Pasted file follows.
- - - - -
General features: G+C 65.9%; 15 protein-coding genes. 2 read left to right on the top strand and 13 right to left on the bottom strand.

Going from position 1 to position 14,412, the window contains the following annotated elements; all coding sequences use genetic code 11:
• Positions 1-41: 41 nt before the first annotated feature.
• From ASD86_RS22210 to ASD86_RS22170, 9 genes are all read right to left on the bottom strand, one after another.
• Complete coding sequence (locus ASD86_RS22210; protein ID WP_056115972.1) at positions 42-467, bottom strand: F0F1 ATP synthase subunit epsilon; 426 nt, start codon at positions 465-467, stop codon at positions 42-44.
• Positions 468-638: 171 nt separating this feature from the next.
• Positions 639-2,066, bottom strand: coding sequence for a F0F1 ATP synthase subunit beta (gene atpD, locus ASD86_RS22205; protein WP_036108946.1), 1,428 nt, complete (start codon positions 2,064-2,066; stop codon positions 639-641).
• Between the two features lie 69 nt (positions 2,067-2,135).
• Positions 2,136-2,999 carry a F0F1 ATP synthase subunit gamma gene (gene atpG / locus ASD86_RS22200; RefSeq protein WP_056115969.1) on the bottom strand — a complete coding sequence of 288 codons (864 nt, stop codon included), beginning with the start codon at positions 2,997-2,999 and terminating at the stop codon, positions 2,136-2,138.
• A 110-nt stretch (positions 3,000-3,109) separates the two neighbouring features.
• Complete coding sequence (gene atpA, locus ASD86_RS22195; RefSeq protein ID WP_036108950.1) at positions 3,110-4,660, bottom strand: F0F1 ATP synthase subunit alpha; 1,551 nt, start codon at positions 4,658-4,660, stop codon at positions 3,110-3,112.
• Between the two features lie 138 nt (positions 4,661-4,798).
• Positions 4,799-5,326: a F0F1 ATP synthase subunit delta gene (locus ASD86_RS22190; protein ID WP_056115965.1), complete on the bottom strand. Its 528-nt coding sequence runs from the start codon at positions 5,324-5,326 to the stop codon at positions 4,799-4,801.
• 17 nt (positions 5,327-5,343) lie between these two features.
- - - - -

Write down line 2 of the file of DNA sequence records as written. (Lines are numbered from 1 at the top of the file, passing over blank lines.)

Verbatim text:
Going from position 1 to position 14,412, the window contains the following annotated elements; all coding sequences use genetic code 11: